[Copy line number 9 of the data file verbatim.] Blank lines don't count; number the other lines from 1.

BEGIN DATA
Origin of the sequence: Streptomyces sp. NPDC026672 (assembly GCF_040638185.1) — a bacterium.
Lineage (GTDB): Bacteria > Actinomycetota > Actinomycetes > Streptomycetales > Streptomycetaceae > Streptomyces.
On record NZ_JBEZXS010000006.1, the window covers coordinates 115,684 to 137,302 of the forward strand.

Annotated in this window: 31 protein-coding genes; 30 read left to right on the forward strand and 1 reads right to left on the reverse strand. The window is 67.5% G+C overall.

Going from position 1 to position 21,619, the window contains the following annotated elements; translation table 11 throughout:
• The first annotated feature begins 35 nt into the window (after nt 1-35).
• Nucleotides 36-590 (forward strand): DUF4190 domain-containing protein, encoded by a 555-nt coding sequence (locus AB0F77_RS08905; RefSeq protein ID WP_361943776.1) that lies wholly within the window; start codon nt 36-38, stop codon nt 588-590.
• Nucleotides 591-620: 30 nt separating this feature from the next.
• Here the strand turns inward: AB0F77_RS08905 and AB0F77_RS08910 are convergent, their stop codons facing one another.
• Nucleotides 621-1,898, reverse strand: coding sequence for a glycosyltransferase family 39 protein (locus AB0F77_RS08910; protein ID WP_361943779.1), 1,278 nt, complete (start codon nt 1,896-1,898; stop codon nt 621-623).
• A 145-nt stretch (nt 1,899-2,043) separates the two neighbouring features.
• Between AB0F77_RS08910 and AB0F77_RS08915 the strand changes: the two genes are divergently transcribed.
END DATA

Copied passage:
• Here the strand turns inward: AB0F77_RS08905 and AB0F77_RS08910 are convergent, their stop codons facing one another.